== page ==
FORT WAYNE – Rachel Rayburn and Jorden Halstead started renting in the West Central neighborhood of downtown Fort Wayne last year. Saturday afternoon, as they walked the home and garden tour, they shared their hope that next year their home can be on the tour.
And why not? Strangers already knock on the door and ask to see inside the home.
People do stop, and they want to see your house, Halstead said.
And we let them in, Rayburn said.
This weekend marks the 30th anniversary of the West Central Neighborhoods Home & Garden Tour & Arts Fest. Eleven homes throughout the neighborhood have opened their doors to invite neighbors and more to peek into their parlors, cavort in their kitchens and admire the detail in the wooden staircases.
The must-stop home, those associated with the walk point out, is stop No. 1 at 915 W. Berry St. Michael Anderson, past president of the West Central Neighborhood Association and current West Central resident, remodeled the home for his parents, Judy and Don Anderson.
Before Michael Anderson got his hands on it, the half of the home that houses the Andersons had been split into seven different units. Today, the home is a cohesive, single-family residence.
But the real reason to take the home and garden tour, Michael Anderson said, is to experience West Centrals way of life.
One thing were trying to push is what its like to live down here, he said. This is our lifestyle choice. Come and join us.
Over the past 30 years, the biggest change the home walk has seen, Michael Anderson said, is the expansion of the Arts Fest.
What started as an event in someones backyard with maybe two vendors and a bass player now takes up both sides of an entire city block, said Steve Miranda, who coordinates the Arts Fest.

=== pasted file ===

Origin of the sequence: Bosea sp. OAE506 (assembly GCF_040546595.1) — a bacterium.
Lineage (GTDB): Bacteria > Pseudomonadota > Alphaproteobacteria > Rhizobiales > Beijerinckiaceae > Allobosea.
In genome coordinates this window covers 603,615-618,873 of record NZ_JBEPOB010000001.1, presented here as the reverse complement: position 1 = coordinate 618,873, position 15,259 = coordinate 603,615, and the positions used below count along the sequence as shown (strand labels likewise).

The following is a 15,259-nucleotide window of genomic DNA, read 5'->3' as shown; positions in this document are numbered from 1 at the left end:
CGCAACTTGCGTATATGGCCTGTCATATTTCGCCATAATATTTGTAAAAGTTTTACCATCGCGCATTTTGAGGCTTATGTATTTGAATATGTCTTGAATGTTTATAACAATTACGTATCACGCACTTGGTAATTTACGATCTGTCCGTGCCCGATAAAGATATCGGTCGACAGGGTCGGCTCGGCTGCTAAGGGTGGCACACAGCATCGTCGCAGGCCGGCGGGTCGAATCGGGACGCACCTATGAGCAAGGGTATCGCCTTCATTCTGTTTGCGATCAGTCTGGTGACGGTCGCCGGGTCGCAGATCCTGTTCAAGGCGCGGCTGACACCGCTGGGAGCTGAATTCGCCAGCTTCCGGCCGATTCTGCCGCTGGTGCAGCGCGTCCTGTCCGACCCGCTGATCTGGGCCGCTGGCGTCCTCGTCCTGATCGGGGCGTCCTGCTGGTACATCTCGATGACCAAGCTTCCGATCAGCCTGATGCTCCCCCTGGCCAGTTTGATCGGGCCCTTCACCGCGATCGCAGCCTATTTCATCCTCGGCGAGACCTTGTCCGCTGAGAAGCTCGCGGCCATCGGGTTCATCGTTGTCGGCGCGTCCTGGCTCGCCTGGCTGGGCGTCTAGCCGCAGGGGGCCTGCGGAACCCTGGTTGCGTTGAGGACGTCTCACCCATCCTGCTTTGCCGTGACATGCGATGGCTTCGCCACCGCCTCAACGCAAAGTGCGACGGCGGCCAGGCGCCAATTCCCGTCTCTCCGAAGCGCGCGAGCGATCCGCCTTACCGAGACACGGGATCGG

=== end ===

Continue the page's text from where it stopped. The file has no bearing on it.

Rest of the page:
I think from when we expanded it, weve had such a bigger crowd, he said.
This year marks the third for the Arts Fest in its current incarnation, and Miranda said 42 vendors had signed up, some from as far as Angola, Anderson and Michigan.
Tiffany Craig has set up for all three of the expanded events. Her booth is for Salamonie Products, a company she runs with her husband. The two make and sell custom metal art from their home.
They use a plasma cutter, which is like a torch, to cut the intricate designs and create the outdoor sculptures, like the rustic preying mantis or the Awww!-inducing pipe-for-a-body dachshund.
(The Arts Fest) adds a whole new dimension to the house walk, Craig said. People get exposed to different kids of art. The fact that a lot of the artists are local shows you can shop local.
Plus, Michael Anderson pointed out, the Arts Fest attracts an entirely different audience. The home and garden walk, for example, tends to draw an older crowd.
Not many young people want to go spelunking through homes and say, Oh, look. Are those by Martha Stewart? (The Arts Fest) brings a different dynamic and demographic, he said. It makes this whole weekend more appealing to a different age group.